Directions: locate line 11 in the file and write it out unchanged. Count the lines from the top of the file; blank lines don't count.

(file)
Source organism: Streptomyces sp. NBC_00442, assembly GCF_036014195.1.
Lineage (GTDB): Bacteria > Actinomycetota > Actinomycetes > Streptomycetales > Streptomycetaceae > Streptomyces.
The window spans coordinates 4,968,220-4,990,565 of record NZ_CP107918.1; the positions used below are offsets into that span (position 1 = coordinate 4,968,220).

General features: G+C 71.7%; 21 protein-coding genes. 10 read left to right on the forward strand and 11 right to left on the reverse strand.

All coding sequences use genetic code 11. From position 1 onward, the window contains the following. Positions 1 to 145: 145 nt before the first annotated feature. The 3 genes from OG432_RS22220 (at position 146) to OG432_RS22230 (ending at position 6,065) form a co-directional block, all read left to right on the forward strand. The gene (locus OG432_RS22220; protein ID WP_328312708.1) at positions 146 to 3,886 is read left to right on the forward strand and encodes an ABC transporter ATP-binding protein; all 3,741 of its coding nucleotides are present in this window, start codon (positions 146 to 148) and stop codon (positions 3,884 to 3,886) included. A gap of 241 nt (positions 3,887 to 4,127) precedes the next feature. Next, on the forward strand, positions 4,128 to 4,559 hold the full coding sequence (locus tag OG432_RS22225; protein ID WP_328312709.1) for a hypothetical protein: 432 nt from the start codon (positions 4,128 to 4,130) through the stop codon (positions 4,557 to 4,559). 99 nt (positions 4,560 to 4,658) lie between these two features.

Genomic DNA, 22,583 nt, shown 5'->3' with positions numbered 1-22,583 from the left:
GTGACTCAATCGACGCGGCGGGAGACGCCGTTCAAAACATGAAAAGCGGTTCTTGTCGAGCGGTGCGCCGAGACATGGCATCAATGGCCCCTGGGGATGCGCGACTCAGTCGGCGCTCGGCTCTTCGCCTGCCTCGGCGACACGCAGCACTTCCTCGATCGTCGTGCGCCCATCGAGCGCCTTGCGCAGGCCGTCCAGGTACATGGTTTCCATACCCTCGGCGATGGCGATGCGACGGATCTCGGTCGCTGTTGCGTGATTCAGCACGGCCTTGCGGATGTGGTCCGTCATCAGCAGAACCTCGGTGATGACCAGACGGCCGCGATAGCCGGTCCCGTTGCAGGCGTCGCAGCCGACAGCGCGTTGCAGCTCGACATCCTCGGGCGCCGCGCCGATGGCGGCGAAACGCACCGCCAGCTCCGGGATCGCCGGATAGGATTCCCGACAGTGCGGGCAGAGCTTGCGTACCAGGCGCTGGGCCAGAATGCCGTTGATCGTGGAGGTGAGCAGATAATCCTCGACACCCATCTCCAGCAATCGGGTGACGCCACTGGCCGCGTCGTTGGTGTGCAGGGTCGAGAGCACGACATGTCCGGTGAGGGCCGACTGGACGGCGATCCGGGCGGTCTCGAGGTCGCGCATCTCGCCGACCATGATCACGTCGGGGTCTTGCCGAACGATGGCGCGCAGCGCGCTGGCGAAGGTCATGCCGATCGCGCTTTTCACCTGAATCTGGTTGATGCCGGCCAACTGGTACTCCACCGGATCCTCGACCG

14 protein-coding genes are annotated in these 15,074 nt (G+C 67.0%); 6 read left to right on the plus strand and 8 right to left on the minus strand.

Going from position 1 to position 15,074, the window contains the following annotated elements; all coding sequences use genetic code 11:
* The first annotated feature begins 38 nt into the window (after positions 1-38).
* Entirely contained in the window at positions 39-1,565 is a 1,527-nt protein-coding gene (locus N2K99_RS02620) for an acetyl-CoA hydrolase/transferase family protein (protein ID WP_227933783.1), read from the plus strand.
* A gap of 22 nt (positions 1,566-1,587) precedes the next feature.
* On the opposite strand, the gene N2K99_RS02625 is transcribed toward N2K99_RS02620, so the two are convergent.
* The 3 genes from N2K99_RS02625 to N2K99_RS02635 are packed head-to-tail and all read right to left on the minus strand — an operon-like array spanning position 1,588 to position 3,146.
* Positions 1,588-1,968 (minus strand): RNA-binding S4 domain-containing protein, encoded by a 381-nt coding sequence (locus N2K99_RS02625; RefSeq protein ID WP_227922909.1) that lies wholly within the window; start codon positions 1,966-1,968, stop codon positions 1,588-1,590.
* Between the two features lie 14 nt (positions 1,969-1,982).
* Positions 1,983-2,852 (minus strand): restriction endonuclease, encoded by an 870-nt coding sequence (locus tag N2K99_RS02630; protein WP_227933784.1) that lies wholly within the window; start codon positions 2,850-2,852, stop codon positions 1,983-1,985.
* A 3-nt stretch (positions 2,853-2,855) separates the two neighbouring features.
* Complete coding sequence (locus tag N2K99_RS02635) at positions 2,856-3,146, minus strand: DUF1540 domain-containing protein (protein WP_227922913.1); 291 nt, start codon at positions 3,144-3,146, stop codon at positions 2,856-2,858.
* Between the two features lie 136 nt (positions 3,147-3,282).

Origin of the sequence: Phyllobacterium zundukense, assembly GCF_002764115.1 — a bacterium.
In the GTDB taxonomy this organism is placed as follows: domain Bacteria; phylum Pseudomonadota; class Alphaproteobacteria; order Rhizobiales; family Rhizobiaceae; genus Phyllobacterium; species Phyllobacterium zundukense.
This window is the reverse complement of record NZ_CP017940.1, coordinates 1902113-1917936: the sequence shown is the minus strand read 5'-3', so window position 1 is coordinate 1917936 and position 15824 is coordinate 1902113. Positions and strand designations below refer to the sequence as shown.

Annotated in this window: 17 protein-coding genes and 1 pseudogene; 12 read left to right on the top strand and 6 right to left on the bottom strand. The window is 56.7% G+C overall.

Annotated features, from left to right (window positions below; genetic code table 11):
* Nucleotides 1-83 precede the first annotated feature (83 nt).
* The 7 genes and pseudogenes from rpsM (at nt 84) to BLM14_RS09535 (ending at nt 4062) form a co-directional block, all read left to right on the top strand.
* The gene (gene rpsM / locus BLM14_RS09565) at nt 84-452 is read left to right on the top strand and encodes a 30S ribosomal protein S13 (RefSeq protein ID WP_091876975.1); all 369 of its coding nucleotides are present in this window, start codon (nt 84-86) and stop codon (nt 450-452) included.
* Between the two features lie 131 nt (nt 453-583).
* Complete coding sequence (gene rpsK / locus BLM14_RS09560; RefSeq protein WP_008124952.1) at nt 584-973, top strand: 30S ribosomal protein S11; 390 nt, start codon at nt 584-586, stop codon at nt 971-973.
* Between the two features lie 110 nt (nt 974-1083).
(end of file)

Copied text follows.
* Entirely contained in the window at positions 39-1,565 is a 1,527-nt protein-coding gene (locus N2K99_RS02620) for an acetyl-CoA hydrolase/transferase family protein (protein ID WP_227933783.1), read from the plus strand.